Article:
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Poor playability after Main Quest?


DFSL

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After putting hundreds of hours with my first character the game feels really like a dead end to me, in a way I never thought possible from a Bethesda product. While in Skyrim and previous games unfinished quests would clutter my journal, in Fallout 4 there's but a single line for me, the repetitive Minuteman "defend/rescue/clear the location" errands and absolutely nothing more.The game simply doesn't agree at all with the premise of leveling up and exploring most of the map first and then questing.  You can feel the rough edges when you stumble upon a location and quests are started or finished automatically in a very rough way not seen in the older games. It's a fantastic letdown.

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I have the same problem. After finishing main quest (wich was a huge disapoinment in its own way) i did about 5 minutmen and railroad quest and just quit the game. Did not played since. For me its the worst bathestha game i have ever played. Honestly i don't even see sexmods improving the situation much.

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Feel completely letdown as well.

 

Much less content (expect for people or things shooting at you).

 

Poor RPG (I'm forced to play a father who is a military veteran, or a mother who his the said veteran's housewife,

 

Not as intriguing. That's less obvious. But the FO4 world content is not only smaller. Is also shallow. There are a lot more random NPCs (settlers) and fewer named ones. Try to compare the how intriguing it was the first time you entered Whiterun and all the people and the stories you encountered there. Now thing of diamond city...

Back to Skyrim.... 

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I don't know. For me, it has been that way with every Bethesda game. The fetch and carry quests really don't make up for lack of story content and there hasn't been a single Bethesda game where the NPCs had reacted to your achievements.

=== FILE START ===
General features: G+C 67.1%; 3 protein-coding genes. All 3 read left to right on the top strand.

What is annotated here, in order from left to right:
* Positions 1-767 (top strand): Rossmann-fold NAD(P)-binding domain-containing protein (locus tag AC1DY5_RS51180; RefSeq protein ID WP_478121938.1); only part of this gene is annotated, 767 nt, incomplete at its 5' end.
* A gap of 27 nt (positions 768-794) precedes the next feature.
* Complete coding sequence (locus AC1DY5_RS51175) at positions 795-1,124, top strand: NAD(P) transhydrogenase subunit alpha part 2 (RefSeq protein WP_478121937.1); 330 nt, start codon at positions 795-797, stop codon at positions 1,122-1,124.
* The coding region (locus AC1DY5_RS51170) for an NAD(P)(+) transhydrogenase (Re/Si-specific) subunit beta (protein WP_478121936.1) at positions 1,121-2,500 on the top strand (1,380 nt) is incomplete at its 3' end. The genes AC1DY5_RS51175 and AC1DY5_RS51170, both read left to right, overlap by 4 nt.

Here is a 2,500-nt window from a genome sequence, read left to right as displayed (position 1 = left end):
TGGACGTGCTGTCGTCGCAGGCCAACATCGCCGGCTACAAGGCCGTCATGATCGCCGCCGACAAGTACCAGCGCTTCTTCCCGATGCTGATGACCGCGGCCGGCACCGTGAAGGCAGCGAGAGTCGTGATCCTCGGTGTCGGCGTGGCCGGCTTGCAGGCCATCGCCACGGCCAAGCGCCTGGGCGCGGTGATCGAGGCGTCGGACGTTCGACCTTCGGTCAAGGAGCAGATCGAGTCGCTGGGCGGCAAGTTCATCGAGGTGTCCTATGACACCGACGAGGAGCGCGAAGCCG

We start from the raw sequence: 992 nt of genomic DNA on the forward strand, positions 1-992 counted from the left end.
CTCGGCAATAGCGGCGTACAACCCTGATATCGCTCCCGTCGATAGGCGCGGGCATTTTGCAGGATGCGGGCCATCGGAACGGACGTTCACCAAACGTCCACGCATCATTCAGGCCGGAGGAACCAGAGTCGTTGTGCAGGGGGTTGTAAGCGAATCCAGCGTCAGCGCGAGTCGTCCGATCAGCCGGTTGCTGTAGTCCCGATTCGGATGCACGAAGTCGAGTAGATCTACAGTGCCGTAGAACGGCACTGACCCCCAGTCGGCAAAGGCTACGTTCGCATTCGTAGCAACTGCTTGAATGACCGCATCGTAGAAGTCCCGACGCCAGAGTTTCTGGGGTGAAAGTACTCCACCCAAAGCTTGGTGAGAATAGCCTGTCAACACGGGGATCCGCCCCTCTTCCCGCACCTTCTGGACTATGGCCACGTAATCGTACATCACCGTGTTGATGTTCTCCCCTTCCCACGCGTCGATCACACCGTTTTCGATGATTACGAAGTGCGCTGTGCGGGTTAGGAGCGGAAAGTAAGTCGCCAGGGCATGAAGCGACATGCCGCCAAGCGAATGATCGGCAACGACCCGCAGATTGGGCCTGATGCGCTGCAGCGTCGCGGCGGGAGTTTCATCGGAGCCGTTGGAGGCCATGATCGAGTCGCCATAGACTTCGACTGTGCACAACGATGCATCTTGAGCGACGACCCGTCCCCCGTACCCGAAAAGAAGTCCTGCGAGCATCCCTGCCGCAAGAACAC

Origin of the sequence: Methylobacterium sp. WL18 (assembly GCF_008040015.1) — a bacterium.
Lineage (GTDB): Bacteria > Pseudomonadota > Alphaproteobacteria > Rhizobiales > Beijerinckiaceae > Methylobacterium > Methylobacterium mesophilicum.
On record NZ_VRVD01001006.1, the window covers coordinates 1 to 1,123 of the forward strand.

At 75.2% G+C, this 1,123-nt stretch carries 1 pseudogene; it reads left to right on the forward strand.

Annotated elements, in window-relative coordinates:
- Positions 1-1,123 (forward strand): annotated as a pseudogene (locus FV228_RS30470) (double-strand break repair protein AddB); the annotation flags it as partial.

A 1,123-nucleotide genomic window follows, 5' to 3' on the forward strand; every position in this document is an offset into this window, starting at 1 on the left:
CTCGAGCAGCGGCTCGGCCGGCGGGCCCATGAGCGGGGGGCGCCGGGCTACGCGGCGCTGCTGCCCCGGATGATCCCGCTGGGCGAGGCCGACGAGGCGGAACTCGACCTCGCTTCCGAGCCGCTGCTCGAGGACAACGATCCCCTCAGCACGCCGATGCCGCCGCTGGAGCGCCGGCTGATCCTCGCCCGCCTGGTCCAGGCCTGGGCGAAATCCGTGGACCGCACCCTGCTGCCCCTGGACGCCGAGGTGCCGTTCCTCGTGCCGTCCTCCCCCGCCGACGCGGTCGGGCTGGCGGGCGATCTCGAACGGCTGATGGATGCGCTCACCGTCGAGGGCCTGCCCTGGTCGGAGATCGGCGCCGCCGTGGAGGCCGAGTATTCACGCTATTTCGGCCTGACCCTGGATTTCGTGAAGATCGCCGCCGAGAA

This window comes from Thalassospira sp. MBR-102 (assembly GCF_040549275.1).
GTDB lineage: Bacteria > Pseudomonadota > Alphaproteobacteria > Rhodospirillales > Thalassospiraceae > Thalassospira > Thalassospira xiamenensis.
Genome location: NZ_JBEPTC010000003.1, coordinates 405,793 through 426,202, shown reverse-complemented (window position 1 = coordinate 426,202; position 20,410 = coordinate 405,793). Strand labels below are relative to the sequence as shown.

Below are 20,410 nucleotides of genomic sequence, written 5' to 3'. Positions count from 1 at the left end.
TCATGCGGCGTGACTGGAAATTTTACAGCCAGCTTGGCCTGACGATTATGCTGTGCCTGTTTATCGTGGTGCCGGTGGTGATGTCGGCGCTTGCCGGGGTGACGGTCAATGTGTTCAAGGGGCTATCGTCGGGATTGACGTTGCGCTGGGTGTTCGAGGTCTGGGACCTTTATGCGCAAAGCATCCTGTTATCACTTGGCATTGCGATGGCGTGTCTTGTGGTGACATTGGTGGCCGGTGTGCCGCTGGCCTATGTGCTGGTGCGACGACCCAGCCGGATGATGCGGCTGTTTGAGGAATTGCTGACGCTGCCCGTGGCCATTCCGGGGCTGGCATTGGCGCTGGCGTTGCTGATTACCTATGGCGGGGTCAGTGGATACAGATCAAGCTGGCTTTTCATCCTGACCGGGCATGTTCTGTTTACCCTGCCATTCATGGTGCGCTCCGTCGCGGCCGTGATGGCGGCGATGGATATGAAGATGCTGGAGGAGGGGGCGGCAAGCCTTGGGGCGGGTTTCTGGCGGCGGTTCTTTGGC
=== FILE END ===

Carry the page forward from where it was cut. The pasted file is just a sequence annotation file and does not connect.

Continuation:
Personally, I found the FNV approach to be best. Linger as long as you want, but if you enter the last stage of the main quest, the game let's you know, it's the point of no return. Of course, that has been Obsidian, but I never understood the fascination with playing an endless string of meaningless and repetitive quests anyway.

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Fetch and carry quest are the quickest to implement, Bethesda seems to have not gotten the biggest motivator for side quests; Curiosity and discovery! Any quest that requires you to investigate or discovery something are key, because the player WANTS to learn more, they want to push on, they want to complete them. Of course some of them Will say this distracts you from the main story. I can't argue there as I've only every completed Fallout 3 on the main story to date .

 

(Yes I have played Oblivion, FNV and Skyrim - I enjoying the freedom to explore more than I do about completing it)

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I thought it was clear by now that Bethesda doesn't make games, anymore; they make modding platforms.

 

I honestly can't play this game for longer than 5 minutes before I lose interest.  I haven't even beaten the main story since I know that no matter what I do, I'm going to be stuck with one or two endings.  I really hope Obsidian comes along and makes an actually good game with this engine, since it has potential.

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Ahem... The engine has potential, you say? It's a modified Gamebryo derivative. Even without being a modder I can see the limits in its inherited quirks and bugs. The gameworld is largely static and the few moving vehicles are more props than anything.

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Isn't that kinda the issue with most RPGs out there? That once you finished them, you are well...finished? Which is why modding is indeed the only way to keep such a game alive for any substantial amount of time. At least Bethesda has realized that longevity is just another word for "modding support". Most other studios didn't. I am pretty sure once the CK is out we will get a steady flow of new content, just like with any other Beth game.

 

As for the "It's not an RPG" argument: Compared to Skyrim your role in FO4 is much more predesigned, yes. Compared to say, The Witcher, which forces a completely prerolled character on you, with fixed looks, fixed gender, fixed personality, fixed background and absolutely ZERO room for your own character development, FO4 is writer's heaven. Yes, in FO4 I am playing a housewife. That's what most women in the 1940s were, so it's not that it would restrict my own take on my character a lot within FO4's setting. Other than that I can still develop and imagine her in ways I see fit. Funnily enough nobody has ever accused The Witcher of not being a RPG despite most arguments people raise against FO4 apply 10 times more to that game.

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Back to Skyrim....